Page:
A TALE MURDER IN NASSAU HALL
by Clarence Brown
American Reporter Correspondent
SEATTLE, Wash. -– First, a declaration of interest. I am well acquainted with Ann Waldron, the author of this book, and it was in fact she who sent it to me – though without (as if this were a guarantee of my impartiality) an inscription.
Instead of an inscription there was a typed note: "I have a splint on my right hand so I can't sign even my name...but can hunt and peck a little."
Whether this was a ploy to identify herself even further with her heroine, McLeod Dulaney, the journalist who is teaching John McPhee's course in creative non-fiction, is unclear. McLeod gets pretty banged up in her efforts to locate the murderer (and rapist) of Melissa Faircloth, the President of Princeton.
For an ex-pat like me, the pleasures of the book are at least as much toponymic as anything else. I adore just the look of the words University Place and Boudinot Street and Micawber Books.
As for the words East Pyne Building, where my office was located just above that of McPhee, I can scarcely write them without a catch in my throat. That it has been renovated beyond my recognition is one part of my resolve never, never to return.
But I also admire the intrigue that Waldron is able to fashion as she moves believable characters in and out of these settings. She kept me up late wondering which of the deftly positioned clues and hints were to be taken seriously and which dismissed as red herrings.
I am always a tad anxious about reviewing a mystery. That the president's body was found, dead and desecrated, in a closet of her office is implicit in the title, of course.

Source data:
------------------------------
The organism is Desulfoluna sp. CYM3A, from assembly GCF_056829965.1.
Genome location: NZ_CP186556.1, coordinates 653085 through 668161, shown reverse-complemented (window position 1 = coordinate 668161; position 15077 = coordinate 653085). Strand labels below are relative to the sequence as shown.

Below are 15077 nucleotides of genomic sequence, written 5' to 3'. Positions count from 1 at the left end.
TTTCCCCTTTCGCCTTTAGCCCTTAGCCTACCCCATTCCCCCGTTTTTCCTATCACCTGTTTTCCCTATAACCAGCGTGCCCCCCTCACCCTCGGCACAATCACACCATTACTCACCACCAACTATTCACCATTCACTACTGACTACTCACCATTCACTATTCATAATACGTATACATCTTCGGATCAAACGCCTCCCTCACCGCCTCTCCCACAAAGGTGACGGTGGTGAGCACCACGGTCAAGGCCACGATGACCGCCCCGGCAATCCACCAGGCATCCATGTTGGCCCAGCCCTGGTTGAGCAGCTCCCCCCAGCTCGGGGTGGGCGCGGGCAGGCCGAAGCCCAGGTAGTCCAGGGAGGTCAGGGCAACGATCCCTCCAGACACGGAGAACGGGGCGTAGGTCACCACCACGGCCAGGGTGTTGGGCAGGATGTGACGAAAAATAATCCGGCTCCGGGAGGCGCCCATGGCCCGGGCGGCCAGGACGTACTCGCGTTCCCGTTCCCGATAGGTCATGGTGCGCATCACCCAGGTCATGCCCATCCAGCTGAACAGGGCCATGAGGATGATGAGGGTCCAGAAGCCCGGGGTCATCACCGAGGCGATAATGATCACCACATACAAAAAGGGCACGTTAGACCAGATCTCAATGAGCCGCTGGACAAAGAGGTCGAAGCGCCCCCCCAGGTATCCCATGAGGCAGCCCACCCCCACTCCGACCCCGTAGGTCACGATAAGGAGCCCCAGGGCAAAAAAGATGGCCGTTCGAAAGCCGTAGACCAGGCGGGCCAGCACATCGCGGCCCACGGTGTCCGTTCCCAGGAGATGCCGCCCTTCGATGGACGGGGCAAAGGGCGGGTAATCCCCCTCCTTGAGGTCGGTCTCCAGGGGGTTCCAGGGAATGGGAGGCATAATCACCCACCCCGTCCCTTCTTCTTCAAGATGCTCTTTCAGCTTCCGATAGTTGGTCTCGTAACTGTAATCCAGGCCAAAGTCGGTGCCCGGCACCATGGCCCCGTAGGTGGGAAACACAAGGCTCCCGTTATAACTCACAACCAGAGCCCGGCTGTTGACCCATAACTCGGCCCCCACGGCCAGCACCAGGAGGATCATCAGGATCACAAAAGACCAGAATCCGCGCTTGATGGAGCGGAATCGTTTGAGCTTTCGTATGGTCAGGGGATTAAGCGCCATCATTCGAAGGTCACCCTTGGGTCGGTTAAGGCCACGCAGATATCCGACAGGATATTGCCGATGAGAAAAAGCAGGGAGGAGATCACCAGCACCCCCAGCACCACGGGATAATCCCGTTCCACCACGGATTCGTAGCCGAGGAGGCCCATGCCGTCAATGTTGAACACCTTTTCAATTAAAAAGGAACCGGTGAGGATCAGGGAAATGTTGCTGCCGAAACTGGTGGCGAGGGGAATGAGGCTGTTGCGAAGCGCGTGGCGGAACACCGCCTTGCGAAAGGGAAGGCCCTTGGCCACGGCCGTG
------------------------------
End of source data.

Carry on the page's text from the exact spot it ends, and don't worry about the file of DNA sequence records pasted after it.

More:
But how to admire sufficiently the author's skillful, even expected, misleading of my suspicions is a thing I am fearful of doing without giving away the astonishing conclusion.
For more pages than I wish to admit, I was certain that the felon was a man who had ample opportunity, whom no one in his or her right mind would ever suspect, even though he was filled with resentment and emotional turmoil, and with whom (the clincher) McLeod herself was more than sweetly infatuated. In fact, she went to bed... . But no, here I draw the line. He had to have killed the president.
Then, with equal skill, Waldron manages to spread the suspicion around in the very best tradition of the whodunnit.
Finally, after a thrilling set of scenes straight out of the Hunchback of Notre Dame, we have the intense pleasure of realizing that the least likely of all the minor characters, whose guilt has gradually dawned upon us as the horrible foretaste of the death of our narrator grows stronger, is the actual baddie.
This is Ann Waldron's second mystery set in Princeton. "The Princeton Murders" was issued by the same publisher last year. "Divine characters," gushed the Romantic Times Bookclub. I also liked it in this space, but modesty forbids quoting Ink Soup in Ink Soup.
A delightful eccentricity of both books is the inclusion of recipes. Here I have a quibble: if the recipe for Ginger Chicken is that used at McLeod's intimate dinner with George, why does it serve six? Were there people there she doesn't mention?
("Death of a Princetion President," by Ann Waldron, is available at bookstores everywhere.)
Clarence Brown is a cartoonist, writer, and Professor Emeritus of Comparative Literature at Princeton University.